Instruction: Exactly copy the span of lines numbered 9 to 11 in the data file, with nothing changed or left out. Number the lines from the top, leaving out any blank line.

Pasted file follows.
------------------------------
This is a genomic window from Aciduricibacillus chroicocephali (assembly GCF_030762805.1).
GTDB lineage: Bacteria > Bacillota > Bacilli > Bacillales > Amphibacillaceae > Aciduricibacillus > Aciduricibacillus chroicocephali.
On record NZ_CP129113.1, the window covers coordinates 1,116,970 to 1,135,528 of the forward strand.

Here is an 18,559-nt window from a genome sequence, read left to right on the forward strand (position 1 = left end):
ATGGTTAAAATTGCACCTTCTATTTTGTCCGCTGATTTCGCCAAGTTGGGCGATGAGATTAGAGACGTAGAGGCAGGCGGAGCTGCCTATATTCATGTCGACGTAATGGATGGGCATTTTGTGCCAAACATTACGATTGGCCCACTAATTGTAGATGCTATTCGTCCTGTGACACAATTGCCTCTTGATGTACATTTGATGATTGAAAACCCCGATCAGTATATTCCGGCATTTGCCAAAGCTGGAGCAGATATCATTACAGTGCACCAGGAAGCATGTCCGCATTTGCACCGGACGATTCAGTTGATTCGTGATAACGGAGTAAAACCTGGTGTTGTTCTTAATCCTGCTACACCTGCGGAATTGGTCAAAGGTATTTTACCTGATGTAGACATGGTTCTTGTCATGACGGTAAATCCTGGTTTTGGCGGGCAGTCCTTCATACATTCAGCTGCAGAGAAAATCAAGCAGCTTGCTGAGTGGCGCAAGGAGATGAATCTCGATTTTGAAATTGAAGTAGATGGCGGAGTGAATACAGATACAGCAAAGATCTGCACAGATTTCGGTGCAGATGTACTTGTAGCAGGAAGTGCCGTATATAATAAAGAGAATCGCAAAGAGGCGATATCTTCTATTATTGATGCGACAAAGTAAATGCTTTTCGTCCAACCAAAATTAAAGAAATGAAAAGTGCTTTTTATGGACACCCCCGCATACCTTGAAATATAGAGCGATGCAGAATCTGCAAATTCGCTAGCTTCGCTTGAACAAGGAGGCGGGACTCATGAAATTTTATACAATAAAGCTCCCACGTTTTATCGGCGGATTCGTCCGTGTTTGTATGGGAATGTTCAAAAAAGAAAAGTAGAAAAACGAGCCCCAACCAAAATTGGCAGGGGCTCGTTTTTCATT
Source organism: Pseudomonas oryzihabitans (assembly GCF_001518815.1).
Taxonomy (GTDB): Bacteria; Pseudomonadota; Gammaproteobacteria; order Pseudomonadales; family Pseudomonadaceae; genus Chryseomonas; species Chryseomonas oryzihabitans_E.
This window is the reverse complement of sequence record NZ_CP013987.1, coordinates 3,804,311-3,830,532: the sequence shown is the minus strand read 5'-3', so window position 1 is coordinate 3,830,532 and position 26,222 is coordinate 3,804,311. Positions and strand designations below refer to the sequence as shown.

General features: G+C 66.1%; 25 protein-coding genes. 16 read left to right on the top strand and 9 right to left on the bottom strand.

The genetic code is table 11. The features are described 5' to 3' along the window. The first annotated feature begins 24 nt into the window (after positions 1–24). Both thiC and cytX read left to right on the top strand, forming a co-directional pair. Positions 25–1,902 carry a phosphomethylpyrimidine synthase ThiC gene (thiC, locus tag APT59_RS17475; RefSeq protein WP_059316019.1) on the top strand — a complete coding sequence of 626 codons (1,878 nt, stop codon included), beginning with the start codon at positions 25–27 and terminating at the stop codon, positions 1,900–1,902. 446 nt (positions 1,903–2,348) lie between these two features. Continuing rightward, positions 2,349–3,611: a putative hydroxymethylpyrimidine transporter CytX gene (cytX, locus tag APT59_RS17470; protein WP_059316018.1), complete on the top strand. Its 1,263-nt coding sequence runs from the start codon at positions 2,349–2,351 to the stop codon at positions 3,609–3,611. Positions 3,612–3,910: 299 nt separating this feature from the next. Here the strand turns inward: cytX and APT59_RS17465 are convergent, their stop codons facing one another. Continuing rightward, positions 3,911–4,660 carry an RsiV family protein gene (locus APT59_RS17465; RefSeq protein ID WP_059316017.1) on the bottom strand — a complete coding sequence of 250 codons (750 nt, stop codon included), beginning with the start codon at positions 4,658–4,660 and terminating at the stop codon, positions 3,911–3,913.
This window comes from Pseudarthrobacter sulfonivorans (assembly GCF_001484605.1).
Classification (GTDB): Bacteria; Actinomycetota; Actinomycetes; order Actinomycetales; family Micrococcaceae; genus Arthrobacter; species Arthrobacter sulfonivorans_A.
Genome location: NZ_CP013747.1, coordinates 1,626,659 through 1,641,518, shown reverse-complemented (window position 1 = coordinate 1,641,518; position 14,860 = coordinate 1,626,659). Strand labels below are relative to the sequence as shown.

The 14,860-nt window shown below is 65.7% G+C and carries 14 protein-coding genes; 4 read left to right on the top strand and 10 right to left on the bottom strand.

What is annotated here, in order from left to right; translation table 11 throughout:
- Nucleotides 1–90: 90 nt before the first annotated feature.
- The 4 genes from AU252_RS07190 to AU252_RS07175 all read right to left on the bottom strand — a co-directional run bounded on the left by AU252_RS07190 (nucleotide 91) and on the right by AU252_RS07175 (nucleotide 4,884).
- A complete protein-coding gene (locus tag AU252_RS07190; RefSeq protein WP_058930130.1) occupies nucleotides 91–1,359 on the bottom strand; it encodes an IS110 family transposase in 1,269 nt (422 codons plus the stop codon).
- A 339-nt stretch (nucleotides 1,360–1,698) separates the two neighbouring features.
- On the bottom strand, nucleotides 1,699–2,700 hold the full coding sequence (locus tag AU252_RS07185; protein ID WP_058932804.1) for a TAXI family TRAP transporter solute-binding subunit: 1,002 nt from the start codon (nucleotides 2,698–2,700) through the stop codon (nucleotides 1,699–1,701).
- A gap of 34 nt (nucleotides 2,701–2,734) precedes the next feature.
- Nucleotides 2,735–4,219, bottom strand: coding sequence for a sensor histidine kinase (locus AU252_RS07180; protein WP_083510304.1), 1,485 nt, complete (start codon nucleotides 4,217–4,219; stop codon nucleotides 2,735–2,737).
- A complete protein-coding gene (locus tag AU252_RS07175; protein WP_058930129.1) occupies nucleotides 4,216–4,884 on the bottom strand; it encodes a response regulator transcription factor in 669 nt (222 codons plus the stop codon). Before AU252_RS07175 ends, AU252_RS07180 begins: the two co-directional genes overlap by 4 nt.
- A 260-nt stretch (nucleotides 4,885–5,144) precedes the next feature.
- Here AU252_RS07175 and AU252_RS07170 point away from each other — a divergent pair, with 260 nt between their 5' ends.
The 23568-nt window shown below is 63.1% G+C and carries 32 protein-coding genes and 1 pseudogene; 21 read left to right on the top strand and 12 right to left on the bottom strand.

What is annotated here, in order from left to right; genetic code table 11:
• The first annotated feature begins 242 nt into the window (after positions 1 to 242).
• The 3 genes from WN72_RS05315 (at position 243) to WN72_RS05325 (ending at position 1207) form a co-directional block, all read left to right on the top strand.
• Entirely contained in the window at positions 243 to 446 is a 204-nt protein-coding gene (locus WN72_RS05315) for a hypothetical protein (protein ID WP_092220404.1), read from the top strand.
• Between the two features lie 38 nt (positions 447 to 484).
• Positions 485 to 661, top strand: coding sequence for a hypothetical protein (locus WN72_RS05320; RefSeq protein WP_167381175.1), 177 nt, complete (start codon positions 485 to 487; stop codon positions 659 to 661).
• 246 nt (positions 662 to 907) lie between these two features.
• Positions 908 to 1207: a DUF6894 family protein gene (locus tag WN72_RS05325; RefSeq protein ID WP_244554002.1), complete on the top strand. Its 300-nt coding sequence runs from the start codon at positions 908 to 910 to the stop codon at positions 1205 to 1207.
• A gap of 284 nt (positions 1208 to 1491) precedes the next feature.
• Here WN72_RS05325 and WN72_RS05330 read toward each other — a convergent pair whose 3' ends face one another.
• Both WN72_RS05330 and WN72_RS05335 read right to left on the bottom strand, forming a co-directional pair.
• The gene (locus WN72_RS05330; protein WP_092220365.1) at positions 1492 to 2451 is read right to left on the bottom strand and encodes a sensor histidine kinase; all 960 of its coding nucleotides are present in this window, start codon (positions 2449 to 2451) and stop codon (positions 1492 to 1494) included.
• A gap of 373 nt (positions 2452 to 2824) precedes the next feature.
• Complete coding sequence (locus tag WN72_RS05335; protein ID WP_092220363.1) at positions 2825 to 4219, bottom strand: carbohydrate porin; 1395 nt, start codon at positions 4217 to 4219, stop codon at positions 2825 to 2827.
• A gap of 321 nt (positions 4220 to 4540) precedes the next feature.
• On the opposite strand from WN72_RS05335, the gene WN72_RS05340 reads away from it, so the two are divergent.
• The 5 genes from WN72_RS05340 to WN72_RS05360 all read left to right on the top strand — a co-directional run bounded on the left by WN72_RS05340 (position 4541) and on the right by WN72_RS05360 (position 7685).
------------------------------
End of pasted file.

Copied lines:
General features: G+C 66.1%; 25 protein-coding genes. 16 read left to right on the top strand and 9 right to left on the bottom strand.

The genetic code is table 11. The features are described 5' to 3' along the window. The first annotated feature begins 24 nt into the window (after positions 1–24). Both thiC and cytX read left to right on the top strand, forming a co-directional pair. Positions 25–1,902 carry a phosphomethylpyrimidine synthase ThiC gene (thiC, locus tag APT59_RS17475; RefSeq protein WP_059316019.1) on the top strand — a complete coding sequence of 626 codons (1,878 nt, stop codon included), beginning with the start codon at positions 25–27 and terminating at the stop codon, positions 1,900–1,902. 446 nt (positions 1,903–2,348) lie between these two features. Continuing rightward, positions 2,349–3,611: a putative hydroxymethylpyrimidine transporter CytX gene (cytX, locus tag APT59_RS17470; protein WP_059316018.1), complete on the top strand. Its 1,263-nt coding sequence runs from the start codon at positions 2,349–2,351 to the stop codon at positions 3,609–3,611. Positions 3,612–3,910: 299 nt separating this feature from the next. Here the strand turns inward: cytX and APT59_RS17465 are convergent, their stop codons facing one another. Continuing rightward, positions 3,911–4,660 carry an RsiV family protein gene (locus APT59_RS17465; RefSeq protein ID WP_059316017.1) on the bottom strand — a complete coding sequence of 250 codons (750 nt, stop codon included), beginning with the start codon at positions 4,658–4,660 and terminating at the stop codon, positions 3,911–3,913.
This window comes from Pseudarthrobacter sulfonivorans (assembly GCF_001484605.1).